Today the Ballina Council endorsed the proposed shark net trial and asked that it be expanded to include the six beaches major beaches between Ballina and Lennox Head.
The issue has divided the community, with hundreds of people protesting in Ballina last weekend against the meshing plan.
A day later a 36-year-old man was bitten on the leg while surfing at nearby Broken Head — the third shark attack in the region this month.
Former Greens’ councillor turned independent, Jeff Johnson, spoke in favour of netting.
He told the meeting 40 great white sharks had so far been hooked on the smart drumlines that were deployed in the region late last year.
Cr Johnson said only two of those animals had previously been tagged.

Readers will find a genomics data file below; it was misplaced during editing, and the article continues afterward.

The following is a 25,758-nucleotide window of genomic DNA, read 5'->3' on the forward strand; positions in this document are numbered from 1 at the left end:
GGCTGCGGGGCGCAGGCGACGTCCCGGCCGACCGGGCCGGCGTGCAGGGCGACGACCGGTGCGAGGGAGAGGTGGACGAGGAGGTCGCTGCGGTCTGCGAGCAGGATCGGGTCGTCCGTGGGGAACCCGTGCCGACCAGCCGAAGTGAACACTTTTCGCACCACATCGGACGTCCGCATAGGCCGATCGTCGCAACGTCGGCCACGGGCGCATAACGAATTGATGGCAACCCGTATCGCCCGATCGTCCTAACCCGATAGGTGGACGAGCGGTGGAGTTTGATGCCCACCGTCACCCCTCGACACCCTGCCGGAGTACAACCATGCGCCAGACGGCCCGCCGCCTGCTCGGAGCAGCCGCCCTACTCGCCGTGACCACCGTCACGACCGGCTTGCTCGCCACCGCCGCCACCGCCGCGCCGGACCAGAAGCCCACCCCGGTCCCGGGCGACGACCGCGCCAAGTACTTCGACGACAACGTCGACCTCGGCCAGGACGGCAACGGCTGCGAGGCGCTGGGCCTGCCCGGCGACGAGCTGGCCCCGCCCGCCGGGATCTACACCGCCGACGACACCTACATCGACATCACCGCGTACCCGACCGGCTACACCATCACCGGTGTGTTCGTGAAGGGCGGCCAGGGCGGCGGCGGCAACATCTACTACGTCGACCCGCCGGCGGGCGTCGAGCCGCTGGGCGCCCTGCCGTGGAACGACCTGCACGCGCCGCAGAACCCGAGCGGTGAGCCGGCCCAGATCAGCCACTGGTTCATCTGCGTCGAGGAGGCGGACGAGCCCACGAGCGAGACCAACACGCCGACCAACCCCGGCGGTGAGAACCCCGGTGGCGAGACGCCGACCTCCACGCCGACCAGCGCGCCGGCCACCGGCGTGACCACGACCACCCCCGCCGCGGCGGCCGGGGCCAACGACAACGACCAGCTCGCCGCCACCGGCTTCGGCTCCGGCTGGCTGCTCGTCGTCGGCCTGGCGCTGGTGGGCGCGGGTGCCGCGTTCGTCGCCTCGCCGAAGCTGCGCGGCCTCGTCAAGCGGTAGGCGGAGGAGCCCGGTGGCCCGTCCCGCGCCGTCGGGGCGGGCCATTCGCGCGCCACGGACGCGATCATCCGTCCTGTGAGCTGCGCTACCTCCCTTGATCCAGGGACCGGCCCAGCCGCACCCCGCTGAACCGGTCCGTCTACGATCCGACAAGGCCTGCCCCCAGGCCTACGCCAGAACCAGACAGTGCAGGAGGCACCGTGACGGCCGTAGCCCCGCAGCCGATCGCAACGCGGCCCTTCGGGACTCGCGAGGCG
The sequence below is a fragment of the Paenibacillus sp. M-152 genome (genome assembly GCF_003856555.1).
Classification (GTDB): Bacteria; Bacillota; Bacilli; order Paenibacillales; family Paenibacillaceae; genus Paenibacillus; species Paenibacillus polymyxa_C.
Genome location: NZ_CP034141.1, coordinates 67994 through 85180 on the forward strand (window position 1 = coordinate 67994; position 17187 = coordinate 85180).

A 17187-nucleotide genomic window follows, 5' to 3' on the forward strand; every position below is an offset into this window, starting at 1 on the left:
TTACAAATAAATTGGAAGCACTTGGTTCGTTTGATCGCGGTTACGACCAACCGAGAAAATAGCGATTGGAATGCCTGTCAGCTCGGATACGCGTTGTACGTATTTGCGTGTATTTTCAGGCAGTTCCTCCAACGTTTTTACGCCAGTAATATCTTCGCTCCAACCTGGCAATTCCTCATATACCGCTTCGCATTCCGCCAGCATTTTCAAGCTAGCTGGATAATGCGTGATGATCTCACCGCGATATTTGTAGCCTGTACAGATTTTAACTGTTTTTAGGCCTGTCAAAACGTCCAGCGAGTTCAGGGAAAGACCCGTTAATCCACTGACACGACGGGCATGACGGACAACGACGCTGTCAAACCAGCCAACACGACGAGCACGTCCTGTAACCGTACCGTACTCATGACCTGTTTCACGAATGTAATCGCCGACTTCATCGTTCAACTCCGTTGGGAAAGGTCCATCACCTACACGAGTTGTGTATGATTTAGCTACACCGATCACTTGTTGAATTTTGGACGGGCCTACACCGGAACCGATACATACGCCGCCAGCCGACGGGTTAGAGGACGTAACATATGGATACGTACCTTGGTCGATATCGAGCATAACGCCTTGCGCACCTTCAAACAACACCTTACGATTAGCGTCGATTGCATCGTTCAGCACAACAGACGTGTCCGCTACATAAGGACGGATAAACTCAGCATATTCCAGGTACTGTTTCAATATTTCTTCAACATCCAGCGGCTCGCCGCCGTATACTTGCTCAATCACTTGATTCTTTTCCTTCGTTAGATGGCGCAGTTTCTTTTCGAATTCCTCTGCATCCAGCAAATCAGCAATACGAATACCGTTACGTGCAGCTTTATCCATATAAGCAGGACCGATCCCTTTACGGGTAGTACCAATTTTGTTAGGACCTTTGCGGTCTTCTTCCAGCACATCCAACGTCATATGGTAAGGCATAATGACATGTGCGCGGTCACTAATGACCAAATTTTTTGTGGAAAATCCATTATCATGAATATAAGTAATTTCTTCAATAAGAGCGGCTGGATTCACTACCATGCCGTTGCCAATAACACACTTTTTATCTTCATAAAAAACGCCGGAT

“If a few great white sharks die, so be it,” he said.
“Sorry, as a regular beachgoer my primary concern isn’t for the great white sharks, it’s for our community and for our children.
“I’m not sure why there is such an outcry over killing sharks.
“The Great Barrier Reef has a shark fishery.
“There is clearly an abundance of sharks in our area, so a limited shark fishery could also complement the monitoring and information gathering process.”
Keith Williams was one of two councillors who voted against the shark net motion.
He told the meeting the nets were no guarantee of safety, but rather an ineffective form of culling.
“They do kill things, including sharks,” Cr Williams said.
“[But] 80 per cent of what they kill won’t be sharks, it will be other creatures.
“If we want to talk about culling sharks, then let’s talk about culling sharks — let’s not talk about denuding the entire marine environment so that we get some.”
But councillor Phillip Meehan told the meeting that the meshing experience in Sydney showed the danger to other marine life had been exaggerated.
“Two-point-three animals as unwanted bycatch in the 51 nets, that’s per net averaged over a season in Sydney,” he said.